Guest Speaker: Professor Dr. Syed Rifaat Hussain, Chairman, Department of Government and Public Policy, National University of Science and Technology (NUST).
Geo-strategic environment is constantly changing. In this geo-strategic environment, determinants of national power are constant and they essentially play their role in shaping foreign policy of any country. Existing literature of foreign policy suggests that nations usually face four types of environments including convulsive environment, deliberate environment, spirited environment and habitual environment. Convulsive environment refers to high degree of change in the strategic environment which leads to the drastic changes in foreign policy of a country. Sometimes countries do bring deliberate change in strategic environment in order to achieve their national interest. Spirited environment refers to a low level of strategic change while habitual environment is the normal strategic environment. Pakistan has been confronted with the convulsive strategic environment since its inception. In this environment Pakistan had to make high level of strategic shifts at regional and international levels. Resultantly, it remained reactive to these high degree of external strategic changes.
Elements of National Power and Pakistan:
According to a former Central Intelligence Agency’s officer, Mr. Ray Cline, national power of any state can be measured through estimating economic output, military capability, strategic purpose, territory, national will and population. His famous formula is known as Cline’s formula for measurement of national power. Pakistan has all those essential features of Cline’s formula of national power, but there is a need to exploit those elements to achieve national objectives. Beyond acquiring of nuclear power capability, there is also a requirement to achieve national consensus on major foreign policy issues including future of Pakistan’s role in the Middle East and bilateral relations with Iran and Afghanistan. There is also a need to pursue good relations with the US and Russia.
Pakistan’s Foreign and Domestic Policy Principles:
Initially, Pakistan’s founding fathers and later the 1973 Constitution had laid down two fundamental principles for Pakistan’s foreign and domestic policies. Firstly, according to Article 40 of 1973 Constitution of Pakistan, “The State shall endeavour to preserve and strengthen fraternal relations among Muslim countries based on Islamic unity, support the common interests of the people of Asia, Africa and Latin America, promote international peace and security, foster goodwill and friendly relations among all nations and encourage the settlement of international disputes by peaceful means.” In this article, the priority was given to Muslim states while the major powers were not given much attention. Later, Pakistan’s foreign policy kept focusing on major powers particularly towards the US and China for economic and strategic interests.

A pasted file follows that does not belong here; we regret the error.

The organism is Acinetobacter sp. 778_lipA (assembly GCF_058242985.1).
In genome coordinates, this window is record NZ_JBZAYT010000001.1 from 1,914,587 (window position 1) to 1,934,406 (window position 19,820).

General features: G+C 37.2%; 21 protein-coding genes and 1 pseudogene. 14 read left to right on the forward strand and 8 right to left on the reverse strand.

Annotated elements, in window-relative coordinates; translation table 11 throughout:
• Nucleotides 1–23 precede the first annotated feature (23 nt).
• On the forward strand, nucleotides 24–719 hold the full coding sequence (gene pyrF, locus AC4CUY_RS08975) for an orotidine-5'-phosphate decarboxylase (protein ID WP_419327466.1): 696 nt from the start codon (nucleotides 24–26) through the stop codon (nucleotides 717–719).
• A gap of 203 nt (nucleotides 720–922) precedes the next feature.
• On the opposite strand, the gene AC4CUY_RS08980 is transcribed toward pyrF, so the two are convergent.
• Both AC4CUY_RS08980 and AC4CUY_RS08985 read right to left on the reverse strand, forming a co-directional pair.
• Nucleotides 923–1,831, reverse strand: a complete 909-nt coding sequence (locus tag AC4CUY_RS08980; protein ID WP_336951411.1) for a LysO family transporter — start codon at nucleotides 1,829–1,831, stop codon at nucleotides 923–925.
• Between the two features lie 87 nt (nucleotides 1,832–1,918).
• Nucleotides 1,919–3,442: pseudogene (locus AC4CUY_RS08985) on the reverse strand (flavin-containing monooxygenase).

Secondly, Article 256 of the 1973 Constitution had banned private armies. However, under the pressure of the US and changing regional security environment Pakistan neglected this fundamental principle of its domestic policy. To resist Soviet’s intervention in Afghanistan, Pakistan got aligned with the US. In the aftermath of Soviets withdrawal from Afghanistan, the armed groups, like the Taliban, became very powerful to rule Afghanistan in 1990s. In the aftermath of 9/11 and coalition forces intervention in Afghanistan, when Pakistan became a non NATO ally in the war on terror, some armed groups such as Tehreek-e-Taliban Pakistan (TTP) became a menace for Pakistan. Its military and civilian people had to give lot of sacrifices to fight and defeat those terrorists.
Pakistan and Geo-strategic Environment:
As discussed above, there are constant determinants of national power, which shape the foreign policy of any country. In case of Pakistan, geography, regional and global environment, perceptions or image of a state, economy and Indian assertion for regional supremacy are major determinants which shape its foreign policy.
- Geography: Pakistan is confronting with the issue of contested borders since its inception. India and Afghanistan are constantly challenging Pakistan over territorial disputes. Resultantly, Pakistan has been seeking security umbrella through different means in order to secure its territory. Firstly, it had joined South East Asian Treaty Organization (SEATO) and Central Treaty Organization (CENTO) and now it has joined the Islamic military alliance.